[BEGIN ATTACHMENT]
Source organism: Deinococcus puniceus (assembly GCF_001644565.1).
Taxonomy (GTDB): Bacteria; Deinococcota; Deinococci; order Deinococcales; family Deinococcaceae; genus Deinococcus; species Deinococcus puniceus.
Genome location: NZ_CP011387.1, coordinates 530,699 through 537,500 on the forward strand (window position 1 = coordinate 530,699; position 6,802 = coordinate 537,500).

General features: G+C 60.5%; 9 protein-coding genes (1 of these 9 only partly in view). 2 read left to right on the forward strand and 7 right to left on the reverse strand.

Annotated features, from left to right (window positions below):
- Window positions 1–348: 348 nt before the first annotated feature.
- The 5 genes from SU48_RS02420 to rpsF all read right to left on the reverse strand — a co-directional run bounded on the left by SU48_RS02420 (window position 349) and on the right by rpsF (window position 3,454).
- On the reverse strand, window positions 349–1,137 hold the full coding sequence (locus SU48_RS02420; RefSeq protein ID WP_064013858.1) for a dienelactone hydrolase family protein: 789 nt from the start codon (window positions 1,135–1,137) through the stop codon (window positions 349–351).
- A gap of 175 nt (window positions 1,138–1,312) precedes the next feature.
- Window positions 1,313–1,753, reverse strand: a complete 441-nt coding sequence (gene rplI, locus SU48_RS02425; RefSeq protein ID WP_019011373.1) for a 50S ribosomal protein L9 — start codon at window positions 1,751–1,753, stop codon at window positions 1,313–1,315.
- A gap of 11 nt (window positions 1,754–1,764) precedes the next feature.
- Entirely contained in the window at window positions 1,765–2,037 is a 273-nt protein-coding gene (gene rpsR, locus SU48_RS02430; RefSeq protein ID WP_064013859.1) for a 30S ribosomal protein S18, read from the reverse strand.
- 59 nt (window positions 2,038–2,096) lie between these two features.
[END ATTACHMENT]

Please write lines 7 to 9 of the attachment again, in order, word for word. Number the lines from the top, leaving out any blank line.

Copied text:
- The 5 genes from SU48_RS02420 to rpsF all read right to left on the reverse strand — a co-directional run bounded on the left by SU48_RS02420 (window position 349) and on the right by rpsF (window position 3,454).
- On the reverse strand, window positions 349–1,137 hold the full coding sequence (locus SU48_RS02420; RefSeq protein ID WP_064013858.1) for a dienelactone hydrolase family protein: 789 nt from the start codon (window positions 1,135–1,137) through the stop codon (window positions 349–351).
- A gap of 175 nt (window positions 1,138–1,312) precedes the next feature.